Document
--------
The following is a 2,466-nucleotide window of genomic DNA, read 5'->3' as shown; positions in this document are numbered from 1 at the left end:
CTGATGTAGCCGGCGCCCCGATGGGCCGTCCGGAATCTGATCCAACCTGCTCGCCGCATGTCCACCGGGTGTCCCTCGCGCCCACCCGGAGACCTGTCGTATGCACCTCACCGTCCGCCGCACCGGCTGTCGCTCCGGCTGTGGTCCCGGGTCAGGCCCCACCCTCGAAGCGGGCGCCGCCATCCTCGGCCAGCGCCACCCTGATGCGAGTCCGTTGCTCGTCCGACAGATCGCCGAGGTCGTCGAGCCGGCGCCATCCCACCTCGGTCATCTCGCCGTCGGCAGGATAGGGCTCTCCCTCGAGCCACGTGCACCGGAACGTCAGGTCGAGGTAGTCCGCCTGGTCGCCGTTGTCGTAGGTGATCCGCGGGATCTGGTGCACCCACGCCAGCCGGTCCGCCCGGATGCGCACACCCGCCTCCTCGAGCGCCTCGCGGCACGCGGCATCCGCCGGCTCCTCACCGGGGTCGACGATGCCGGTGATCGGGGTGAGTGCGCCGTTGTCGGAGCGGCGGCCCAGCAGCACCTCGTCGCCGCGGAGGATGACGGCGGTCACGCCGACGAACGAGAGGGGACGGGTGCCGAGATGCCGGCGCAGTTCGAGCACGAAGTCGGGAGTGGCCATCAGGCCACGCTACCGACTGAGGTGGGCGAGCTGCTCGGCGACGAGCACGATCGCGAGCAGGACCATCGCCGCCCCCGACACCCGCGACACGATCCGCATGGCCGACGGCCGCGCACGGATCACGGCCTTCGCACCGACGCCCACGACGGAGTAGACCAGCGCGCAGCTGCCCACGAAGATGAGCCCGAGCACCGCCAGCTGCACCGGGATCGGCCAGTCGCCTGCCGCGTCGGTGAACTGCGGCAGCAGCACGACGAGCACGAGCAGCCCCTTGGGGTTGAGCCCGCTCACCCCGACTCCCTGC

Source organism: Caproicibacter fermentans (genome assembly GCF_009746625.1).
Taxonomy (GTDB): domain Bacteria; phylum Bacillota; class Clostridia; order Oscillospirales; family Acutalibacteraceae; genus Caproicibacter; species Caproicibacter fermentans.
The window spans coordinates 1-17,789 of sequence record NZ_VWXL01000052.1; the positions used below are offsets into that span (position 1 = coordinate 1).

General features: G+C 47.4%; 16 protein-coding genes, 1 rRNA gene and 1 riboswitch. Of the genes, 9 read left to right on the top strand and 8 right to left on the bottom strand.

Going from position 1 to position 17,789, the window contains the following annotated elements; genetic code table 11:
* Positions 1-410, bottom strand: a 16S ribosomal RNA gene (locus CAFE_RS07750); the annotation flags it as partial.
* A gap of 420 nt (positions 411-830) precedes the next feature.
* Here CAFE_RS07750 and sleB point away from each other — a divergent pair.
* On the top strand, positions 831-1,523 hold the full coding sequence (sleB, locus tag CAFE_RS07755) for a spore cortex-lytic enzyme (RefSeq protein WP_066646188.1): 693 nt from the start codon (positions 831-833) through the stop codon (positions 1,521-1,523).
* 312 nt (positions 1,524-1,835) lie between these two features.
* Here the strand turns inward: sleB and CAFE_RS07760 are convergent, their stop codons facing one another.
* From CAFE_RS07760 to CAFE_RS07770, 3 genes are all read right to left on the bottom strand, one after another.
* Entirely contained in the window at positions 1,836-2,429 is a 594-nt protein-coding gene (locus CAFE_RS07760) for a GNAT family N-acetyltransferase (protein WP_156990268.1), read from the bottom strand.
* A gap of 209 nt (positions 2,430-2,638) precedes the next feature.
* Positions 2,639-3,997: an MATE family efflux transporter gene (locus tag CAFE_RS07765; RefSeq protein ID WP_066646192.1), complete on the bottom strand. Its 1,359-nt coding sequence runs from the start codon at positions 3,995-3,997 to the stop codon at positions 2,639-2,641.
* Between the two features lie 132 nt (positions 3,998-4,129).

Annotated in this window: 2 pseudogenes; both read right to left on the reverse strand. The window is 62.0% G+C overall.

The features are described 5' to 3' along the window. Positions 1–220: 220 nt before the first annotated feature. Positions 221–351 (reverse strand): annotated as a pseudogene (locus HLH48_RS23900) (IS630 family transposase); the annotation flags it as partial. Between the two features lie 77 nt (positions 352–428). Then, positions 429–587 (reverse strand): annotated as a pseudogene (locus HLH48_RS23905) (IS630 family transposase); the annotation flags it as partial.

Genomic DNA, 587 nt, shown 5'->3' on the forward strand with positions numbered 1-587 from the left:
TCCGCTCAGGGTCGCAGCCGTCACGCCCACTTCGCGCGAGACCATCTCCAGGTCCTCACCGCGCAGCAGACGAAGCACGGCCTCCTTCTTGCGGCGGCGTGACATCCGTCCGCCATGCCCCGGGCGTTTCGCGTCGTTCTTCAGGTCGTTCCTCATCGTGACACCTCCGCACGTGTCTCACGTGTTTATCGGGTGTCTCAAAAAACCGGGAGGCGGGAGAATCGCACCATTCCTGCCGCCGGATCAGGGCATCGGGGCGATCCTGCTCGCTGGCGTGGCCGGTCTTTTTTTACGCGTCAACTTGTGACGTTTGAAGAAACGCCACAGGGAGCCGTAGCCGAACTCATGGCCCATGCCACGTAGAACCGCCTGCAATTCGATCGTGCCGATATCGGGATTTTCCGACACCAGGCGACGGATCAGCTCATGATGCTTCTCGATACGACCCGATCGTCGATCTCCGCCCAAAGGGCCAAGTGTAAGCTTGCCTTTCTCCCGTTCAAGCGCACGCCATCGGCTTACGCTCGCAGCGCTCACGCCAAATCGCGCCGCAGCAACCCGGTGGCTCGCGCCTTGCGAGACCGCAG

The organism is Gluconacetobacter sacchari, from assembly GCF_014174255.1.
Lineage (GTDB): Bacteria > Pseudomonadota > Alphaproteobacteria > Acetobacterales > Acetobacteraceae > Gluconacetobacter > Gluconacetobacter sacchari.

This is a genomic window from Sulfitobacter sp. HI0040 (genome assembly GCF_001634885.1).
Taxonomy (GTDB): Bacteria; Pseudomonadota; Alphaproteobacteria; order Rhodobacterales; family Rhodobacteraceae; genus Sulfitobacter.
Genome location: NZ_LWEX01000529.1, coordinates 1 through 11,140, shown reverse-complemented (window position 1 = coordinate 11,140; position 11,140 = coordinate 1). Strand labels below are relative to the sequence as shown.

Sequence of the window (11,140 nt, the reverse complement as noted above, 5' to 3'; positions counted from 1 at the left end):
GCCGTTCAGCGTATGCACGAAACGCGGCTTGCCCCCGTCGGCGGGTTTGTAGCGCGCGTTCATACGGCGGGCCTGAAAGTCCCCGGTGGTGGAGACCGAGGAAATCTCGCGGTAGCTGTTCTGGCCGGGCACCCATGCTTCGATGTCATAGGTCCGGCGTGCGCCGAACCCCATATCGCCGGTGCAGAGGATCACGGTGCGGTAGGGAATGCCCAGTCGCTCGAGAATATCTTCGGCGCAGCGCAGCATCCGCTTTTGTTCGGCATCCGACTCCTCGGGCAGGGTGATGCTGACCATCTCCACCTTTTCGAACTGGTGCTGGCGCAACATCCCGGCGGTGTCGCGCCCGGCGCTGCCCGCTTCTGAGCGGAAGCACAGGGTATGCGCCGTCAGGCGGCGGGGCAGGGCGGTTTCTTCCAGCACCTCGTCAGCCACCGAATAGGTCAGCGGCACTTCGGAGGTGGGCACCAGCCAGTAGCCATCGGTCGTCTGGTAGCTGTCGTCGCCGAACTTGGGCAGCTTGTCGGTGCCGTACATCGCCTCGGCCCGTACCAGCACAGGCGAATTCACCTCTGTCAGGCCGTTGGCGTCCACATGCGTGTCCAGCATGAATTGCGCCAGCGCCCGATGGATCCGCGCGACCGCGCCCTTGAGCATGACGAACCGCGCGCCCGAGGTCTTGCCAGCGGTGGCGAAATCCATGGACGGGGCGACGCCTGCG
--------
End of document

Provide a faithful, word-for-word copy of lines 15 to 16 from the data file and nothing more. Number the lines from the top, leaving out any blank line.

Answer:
* Entirely contained in the window at positions 1,836-2,429 is a 594-nt protein-coding gene (locus CAFE_RS07760) for a GNAT family N-acetyltransferase (protein WP_156990268.1), read from the bottom strand.
* A gap of 209 nt (positions 2,430-2,638) precedes the next feature.